In the past number of years, the foot travel in the backcountry in New York has exploded. And that’s okay. My daughter and I were out for a short hike to Burnt Knob during the week and we came across about 13 people. When we parked at the trail head at Batavia4 cars (including ours) were already parked there at 9 AM. This is on a Thursday. In a couple of hours, we returned to the trail head to find about 10 cars with 4 lining the small dirt road that leads to the Black Dome Range Trail.
The same day we sat at the junction of the Escarpment and Burnt Knob – Acra Point Access Trails and 6 hikers heading toward Peck Road stopped to chat. One of the hikers said, “bet you didn’t expect to see anyone midweek?” Without any thought, I replied, “Not anymore, but 10-15 years ago absolutely”. That reply stuck with me the rest of the day as the places that I would go to get away from things are now getting “crowded”.
Today in the Adirondack Daily Enterprise online I found an article that reported the closure of the trail to Little Porter Mountain from the Garden parking area. This action was not taken by the state but by the landowners who had generously allowed the trail to run across their property. The reason they stated was simple, ongoing trespassing by hikers.
The Garden parking is currently full but some day hikers will likely coming out this afternoon freeing up space. The Marcy Field shuttle will be running this weekend pic.twitter.com/QCWQ5EFIfk
— ADK Ranger (@ScottvanLaer) June 8, 2018
This is like what happened last year to another short and outstanding hike – the trail to Owl’s Head.
The real downside to this is that both short hikes have historically been the “first” hike to a summit for generations of young hikers. Now lost due to“hikers”. Sorry, I’ve seen them and met them. I probably was one when I started hiking and backpacking as a teenager. But I learned.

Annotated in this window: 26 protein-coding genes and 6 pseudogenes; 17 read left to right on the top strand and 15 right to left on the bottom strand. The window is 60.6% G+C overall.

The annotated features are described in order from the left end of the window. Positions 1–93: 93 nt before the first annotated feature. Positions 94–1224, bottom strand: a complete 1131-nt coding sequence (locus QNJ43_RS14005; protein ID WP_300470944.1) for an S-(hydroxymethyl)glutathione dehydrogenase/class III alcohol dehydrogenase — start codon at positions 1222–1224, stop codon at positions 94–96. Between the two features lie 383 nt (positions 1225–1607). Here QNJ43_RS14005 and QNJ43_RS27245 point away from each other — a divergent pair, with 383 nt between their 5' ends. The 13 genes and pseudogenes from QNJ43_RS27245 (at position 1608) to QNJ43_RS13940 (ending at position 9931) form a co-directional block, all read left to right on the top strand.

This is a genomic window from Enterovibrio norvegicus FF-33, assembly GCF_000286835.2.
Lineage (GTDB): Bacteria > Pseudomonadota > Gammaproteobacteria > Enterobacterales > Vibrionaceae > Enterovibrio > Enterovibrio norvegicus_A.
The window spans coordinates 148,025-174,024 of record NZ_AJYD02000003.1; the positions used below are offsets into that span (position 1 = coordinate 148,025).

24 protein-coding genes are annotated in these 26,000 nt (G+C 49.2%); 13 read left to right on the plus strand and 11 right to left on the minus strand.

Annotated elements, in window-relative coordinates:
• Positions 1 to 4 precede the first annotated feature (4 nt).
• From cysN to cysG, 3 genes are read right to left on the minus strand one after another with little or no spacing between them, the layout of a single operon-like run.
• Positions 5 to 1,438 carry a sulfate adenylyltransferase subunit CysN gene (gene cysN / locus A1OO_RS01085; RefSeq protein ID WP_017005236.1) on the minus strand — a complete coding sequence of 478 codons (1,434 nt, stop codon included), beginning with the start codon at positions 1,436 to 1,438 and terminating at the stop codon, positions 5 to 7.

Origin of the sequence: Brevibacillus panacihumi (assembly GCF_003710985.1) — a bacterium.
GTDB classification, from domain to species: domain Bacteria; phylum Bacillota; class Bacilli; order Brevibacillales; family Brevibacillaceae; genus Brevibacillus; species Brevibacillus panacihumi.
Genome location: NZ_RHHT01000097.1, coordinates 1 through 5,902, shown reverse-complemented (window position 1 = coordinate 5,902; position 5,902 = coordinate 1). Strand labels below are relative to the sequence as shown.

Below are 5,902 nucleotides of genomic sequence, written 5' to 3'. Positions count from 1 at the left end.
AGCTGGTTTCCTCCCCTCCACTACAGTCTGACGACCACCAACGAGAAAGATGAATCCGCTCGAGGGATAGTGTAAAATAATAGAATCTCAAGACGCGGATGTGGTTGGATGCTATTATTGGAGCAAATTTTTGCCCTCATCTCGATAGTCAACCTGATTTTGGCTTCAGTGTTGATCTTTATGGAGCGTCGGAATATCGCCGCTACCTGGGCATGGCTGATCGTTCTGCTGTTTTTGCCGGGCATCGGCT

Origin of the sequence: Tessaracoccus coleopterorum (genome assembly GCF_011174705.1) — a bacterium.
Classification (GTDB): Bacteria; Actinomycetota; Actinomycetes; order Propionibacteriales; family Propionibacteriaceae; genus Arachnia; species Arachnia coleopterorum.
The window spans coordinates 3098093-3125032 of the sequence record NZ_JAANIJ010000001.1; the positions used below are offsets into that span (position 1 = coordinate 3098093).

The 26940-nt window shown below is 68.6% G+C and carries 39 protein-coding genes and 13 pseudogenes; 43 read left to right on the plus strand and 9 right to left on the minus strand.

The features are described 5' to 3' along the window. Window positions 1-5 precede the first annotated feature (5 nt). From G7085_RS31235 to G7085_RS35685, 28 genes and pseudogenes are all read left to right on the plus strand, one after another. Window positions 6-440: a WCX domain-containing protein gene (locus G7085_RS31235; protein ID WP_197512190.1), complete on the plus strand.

The reports of the state now having to alter parking regulations and locations for numerous trail heads in the high peaks due to incredible amounts of cars parked dangerously on main highways are common. This takes time and taxpayer money. Not to mention the risk for the motorist driving these roads.
Tourism is great, but the Adirondack Park is larger than the High Peaks. Just as there are many other hikes in New York outside of the Blue Lines.
Tourism and teaching
New York State and the local municipalities have undertaken a massive promotional effort to increase the usage of natural resources in the Adirondack High Peaks and the Catskills. This is good. However, unlike going to an amusement park, the backcountry is unforgiving and needs to be respected and cared for. In the past several years rescues have risen dramatically.
— ADK Ranger (@ScottvanLaer) June 12, 2018
I see people out in the backwoods completely unprepared. A few winters ago, my son and I where descending Slide Mountain in the Catskills and on the summit, we experienced whiteout conditions and frigid windchill. On our way down, we dropped out of the whiteout and passed four college-age guys heading up in blue jeans and light jackets! Only one had a pack.
In my opinion, it’s time for the state and local municipalities to add significant education efforts to the marketing plans. Hopefully, it will decrease the many problems that have been experienced in the backcountry which you can read about here, here, and here. And maybe even save the state some money by reducing the number of rescues and worse recoveries.
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